Digests » 210
this week's favorite
Remember the old video game Space Invaders? Some of its sound effects were provided by a chip called the 76477 Complex Sound Generation chip. While the sound effects1 produced by this 1978 chip seem primitive today, it was used in many video games, pinball games. But what's inside this chip and how does it work internally? By reverse-engineering the chip from die photos, we can find out. (Photos courtesy of Sean Riddle.) In this article, I explain how the analog circuits of this chip works and show how the hundreds of transistors on the silicon die form the circuits of this complex chip.
In software development, we have a lot of planning and design methods that should help us in creating a vision of a final product. However, as it usually is, they are designed with commercial products created by full and paid teams in mind. What if we are doing our personal project in spare time? We could try to employ those methods too, but they would usually be an overkill and even complicate things more. So, what instead?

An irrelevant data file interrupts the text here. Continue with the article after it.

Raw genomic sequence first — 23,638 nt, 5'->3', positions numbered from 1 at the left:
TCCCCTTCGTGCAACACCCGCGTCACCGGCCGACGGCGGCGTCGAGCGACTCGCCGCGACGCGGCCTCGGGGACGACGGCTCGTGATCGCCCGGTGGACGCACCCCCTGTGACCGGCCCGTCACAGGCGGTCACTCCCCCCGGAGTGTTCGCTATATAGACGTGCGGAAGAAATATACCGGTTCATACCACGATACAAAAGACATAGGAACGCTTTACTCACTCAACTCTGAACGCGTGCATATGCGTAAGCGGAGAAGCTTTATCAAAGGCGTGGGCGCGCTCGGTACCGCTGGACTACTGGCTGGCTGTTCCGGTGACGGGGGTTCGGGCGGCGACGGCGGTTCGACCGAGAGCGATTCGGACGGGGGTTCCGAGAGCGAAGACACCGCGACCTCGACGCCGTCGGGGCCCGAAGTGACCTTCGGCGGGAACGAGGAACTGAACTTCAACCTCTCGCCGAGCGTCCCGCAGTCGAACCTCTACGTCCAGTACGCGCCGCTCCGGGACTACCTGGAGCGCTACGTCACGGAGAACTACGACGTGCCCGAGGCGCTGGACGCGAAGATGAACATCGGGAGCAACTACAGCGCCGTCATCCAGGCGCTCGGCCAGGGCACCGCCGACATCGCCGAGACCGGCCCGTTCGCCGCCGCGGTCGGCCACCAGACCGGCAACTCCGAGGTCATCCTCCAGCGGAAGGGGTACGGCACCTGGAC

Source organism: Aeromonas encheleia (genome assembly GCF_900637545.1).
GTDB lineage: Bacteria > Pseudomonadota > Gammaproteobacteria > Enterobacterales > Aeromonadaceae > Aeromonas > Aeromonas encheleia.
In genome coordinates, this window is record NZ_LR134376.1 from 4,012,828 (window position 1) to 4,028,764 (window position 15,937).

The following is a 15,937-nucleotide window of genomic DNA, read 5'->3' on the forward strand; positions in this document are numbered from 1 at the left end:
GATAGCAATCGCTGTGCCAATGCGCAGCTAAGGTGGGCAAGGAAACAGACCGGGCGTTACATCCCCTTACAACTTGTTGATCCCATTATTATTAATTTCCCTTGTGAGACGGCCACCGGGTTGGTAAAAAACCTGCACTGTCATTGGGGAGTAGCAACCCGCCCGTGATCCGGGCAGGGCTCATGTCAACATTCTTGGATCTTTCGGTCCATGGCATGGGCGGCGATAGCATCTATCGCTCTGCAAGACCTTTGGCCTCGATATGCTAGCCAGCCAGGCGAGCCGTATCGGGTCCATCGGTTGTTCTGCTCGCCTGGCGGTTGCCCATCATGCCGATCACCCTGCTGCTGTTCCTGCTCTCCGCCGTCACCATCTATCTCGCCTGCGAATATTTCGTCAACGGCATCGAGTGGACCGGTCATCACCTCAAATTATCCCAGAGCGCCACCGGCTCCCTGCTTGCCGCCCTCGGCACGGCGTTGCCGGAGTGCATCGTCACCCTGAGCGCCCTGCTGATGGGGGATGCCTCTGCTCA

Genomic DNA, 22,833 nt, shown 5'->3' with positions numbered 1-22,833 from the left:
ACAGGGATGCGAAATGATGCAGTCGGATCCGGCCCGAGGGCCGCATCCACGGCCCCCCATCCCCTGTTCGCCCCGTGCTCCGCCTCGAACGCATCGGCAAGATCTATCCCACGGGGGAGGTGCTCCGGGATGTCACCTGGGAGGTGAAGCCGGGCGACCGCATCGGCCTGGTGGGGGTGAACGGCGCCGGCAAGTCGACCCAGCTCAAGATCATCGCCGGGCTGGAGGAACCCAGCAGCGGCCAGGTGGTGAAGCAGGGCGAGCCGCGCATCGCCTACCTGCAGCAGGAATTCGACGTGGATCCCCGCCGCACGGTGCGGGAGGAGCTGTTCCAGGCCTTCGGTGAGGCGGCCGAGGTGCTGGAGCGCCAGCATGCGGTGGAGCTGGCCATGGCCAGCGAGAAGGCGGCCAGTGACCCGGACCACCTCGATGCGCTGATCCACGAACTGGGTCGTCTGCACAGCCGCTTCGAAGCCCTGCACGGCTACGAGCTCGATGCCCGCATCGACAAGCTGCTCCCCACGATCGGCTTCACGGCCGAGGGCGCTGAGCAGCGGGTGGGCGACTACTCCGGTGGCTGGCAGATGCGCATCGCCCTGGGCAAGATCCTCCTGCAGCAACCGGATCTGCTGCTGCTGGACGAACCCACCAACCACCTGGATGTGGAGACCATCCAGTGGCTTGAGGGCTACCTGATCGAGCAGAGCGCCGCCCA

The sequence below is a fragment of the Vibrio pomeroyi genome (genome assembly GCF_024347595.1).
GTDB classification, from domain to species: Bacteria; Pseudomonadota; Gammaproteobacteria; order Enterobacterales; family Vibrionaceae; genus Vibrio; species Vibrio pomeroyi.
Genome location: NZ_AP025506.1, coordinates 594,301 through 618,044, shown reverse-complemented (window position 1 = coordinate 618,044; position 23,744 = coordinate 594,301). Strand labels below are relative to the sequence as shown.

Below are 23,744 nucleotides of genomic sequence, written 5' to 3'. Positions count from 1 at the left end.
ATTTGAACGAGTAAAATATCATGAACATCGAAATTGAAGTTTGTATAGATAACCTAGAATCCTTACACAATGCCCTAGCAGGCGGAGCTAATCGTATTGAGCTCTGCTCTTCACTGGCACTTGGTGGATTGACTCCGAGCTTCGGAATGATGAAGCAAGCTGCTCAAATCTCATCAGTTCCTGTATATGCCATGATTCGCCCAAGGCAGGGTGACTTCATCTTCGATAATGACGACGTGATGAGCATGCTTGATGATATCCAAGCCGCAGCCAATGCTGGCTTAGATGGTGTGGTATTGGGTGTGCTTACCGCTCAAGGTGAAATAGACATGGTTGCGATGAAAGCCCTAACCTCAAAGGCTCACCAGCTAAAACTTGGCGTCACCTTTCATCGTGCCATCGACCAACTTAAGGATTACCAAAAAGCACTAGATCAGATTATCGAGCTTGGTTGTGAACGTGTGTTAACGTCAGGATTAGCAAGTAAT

Headless Chrome is a way to run the Chrome browser in a headless environment. Essentially, running Chrome without chrome! It brings all modern web platform features provided by Chromium and the Blink rendering engine to the command line.
Five years ago I wrote a post that got some good attention on why you should use Postgres. Almost a year later I added a bunch of things I missed. Many of those items bear repeating, and I’ll recap a few of those in the latter half of this post. But in the last 4-5 years there’s been a lot of improvements and more reasons added to the list of why you should use Postgres. Here’s the rundown of the things that make Postgres a great database you should consider using.
Every now and then, I stumble across a programming language that does something so different that it changes how I think about coding. In this post, I want to share some of my favorite finds.